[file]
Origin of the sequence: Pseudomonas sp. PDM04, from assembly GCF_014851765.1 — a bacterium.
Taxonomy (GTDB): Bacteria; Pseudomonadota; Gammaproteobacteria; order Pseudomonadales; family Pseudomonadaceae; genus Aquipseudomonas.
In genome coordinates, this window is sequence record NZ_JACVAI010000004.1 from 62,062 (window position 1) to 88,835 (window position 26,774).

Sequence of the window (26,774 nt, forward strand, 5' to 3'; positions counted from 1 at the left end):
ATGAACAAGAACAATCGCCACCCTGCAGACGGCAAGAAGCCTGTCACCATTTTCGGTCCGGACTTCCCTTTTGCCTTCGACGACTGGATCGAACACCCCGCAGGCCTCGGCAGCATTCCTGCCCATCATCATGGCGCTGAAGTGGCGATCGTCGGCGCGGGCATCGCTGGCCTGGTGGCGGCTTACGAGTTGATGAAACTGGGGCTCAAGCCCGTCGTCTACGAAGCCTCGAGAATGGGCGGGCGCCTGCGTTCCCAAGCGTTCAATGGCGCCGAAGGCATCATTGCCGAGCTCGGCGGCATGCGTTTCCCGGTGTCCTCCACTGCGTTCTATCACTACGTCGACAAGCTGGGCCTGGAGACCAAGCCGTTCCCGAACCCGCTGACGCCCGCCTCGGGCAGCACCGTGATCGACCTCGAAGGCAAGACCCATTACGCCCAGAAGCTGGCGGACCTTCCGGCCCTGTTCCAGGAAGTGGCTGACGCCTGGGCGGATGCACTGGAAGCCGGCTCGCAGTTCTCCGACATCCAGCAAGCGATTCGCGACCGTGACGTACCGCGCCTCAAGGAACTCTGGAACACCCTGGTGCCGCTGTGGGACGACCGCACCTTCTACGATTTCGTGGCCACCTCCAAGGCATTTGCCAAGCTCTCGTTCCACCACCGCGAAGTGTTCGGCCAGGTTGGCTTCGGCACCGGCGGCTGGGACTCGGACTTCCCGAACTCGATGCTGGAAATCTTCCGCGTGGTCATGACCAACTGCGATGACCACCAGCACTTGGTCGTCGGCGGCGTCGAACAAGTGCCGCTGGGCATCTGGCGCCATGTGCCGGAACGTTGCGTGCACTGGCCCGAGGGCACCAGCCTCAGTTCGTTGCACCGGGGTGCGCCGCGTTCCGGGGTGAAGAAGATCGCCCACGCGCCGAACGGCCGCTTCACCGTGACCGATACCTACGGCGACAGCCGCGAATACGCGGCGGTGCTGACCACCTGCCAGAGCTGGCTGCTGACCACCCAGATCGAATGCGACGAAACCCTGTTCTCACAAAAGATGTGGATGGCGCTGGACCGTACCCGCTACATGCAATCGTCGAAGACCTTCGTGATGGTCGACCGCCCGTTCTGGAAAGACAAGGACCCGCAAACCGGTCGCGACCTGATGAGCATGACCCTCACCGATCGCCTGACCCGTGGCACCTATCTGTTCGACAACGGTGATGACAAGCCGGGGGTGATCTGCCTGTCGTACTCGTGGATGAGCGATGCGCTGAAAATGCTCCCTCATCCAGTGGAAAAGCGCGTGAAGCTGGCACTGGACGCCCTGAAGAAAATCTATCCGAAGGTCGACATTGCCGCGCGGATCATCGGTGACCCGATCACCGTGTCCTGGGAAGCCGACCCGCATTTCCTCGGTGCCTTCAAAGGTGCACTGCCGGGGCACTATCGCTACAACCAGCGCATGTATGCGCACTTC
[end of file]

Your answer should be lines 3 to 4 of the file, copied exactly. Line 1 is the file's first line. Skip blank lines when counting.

In genome coordinates, this window is sequence record NZ_JACVAI010000004.1 from 62,062 (window position 1) to 88,835 (window position 26,774).

Sequence of the window (26,774 nt, forward strand, 5' to 3'; positions counted from 1 at the left end):